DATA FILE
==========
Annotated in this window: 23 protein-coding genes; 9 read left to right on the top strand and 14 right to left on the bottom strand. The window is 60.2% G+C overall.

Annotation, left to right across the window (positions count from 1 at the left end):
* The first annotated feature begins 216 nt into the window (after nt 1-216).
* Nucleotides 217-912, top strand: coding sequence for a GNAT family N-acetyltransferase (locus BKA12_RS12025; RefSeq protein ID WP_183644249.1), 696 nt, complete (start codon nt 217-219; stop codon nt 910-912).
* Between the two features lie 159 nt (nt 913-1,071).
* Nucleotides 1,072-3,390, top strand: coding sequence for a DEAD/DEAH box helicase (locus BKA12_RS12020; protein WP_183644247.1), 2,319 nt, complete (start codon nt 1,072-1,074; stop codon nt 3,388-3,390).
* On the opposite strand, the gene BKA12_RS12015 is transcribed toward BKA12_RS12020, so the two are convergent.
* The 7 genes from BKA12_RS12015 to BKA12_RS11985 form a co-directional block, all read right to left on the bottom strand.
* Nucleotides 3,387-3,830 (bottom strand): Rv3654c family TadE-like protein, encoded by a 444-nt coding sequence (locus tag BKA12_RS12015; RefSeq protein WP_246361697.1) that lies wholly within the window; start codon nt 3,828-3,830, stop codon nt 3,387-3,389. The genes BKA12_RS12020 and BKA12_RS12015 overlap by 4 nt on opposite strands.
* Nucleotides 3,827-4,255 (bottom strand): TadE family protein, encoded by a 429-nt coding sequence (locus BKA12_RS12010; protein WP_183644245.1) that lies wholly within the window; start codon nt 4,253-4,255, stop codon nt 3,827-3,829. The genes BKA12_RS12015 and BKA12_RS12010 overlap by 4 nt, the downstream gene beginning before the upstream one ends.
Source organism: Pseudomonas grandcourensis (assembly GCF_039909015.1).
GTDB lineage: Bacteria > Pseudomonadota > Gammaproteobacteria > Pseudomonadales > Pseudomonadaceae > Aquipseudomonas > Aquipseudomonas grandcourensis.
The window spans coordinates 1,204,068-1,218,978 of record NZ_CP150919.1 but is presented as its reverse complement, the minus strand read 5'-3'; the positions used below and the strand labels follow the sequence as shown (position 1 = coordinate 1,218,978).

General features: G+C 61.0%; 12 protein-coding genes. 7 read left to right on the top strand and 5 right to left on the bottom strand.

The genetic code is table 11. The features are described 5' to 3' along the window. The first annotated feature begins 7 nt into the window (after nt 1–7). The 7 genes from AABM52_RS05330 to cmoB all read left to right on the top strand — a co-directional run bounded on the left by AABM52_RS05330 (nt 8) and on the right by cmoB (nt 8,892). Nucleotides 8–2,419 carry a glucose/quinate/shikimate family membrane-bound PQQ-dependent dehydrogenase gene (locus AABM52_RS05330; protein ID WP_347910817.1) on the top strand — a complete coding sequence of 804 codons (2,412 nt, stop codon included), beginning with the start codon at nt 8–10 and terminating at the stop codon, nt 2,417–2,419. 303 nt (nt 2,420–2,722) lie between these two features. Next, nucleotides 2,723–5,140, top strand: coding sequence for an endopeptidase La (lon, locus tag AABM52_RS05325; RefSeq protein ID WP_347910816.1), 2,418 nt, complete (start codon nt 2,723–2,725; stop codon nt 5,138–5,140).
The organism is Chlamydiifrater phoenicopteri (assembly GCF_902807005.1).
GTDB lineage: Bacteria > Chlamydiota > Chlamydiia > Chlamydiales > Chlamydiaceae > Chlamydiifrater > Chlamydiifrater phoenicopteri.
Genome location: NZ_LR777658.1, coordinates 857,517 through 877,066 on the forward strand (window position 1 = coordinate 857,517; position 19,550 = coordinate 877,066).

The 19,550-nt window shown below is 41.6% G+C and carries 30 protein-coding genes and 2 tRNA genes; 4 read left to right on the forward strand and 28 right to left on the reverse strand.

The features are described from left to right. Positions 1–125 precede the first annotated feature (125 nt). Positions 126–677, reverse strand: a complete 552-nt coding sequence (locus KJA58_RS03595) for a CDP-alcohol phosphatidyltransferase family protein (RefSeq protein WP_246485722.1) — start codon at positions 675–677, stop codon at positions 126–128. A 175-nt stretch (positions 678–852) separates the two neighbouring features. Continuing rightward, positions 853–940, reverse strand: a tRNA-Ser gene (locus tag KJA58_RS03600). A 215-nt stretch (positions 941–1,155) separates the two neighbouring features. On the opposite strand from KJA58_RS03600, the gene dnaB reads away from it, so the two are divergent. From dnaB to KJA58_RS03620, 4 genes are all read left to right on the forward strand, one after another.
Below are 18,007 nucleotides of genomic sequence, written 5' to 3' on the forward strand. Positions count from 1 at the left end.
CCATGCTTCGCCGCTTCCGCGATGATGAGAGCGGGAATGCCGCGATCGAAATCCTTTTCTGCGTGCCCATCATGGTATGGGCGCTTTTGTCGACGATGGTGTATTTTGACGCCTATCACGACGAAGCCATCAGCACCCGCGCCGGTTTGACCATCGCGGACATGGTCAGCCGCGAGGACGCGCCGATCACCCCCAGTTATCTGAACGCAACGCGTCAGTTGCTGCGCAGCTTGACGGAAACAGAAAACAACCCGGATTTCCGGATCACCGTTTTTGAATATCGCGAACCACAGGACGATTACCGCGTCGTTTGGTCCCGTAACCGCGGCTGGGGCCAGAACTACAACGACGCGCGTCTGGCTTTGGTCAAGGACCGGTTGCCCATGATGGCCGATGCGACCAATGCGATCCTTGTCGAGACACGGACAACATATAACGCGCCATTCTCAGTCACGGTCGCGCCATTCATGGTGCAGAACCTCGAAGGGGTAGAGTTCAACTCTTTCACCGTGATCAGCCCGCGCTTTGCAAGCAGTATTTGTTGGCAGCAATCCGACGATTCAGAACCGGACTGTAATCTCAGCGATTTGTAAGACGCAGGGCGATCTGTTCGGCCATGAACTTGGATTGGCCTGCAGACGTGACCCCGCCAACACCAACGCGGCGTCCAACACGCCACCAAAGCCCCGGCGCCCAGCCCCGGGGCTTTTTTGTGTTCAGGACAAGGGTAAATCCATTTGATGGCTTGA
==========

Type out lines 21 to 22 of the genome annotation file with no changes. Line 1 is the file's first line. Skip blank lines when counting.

Below are 18,007 nucleotides of genomic sequence, written 5' to 3' on the forward strand. Positions count from 1 at the left end.
CCATGCTTCGCCGCTTCCGCGATGATGAGAGCGGGAATGCCGCGATCGAAATCCTTTTCTGCGTGCCCATCATGGTATGGGCGCTTTTGTCGACGATGGTGTATTTTGACGCCTATCACGACGAAGCCATCAGCACCCGCGCCGGTTTGACCATCGCGGACATGGTCAGCCGCGAGGACGCGCCGATCACCCCCAGTTATCTGAACGCAACGCGTCAGTTGCTGCGCAGCTTGACGGAAACAGAAAACAACCCGGATTTCCGGATCACCGTTTTTGAATATCGCGAACCACAGGACGATTACCGCGTCGTTTGGTCCCGTAACCGCGGCTGGGGCCAGAACTACAACGACGCGCGTCTGGCTTTGGTCAAGGACCGGTTGCCCATGATGGCCGATGCGACCAATGCGATCCTTGTCGAGACACGGACAACATATAACGCGCCATTCTCAGTCACGGTCGCGCCATTCATGGTGCAGAACCTCGAAGGGGTAGAGTTCAACTCTTTCACCGTGATCAGCCCGCGCTTTGCAAGCAGTATTTGTTGGCAGCAATCCGACGATTCAGAACCGGACTGTAATCTCAGCGATTTGTAAGACGCAGGGCGATCTGTTCGGCCATGAACTTGGATTGGCCTGCAGACGTGACCCCGCCAACACCAACGCGGCGTCCAACACGCCACCAAAGCCCCGGCGCCCAGCCCCGGGGCTTTTTTGTGTTCAGGACAAGGGTAAATCCATTTGATGGCTTGA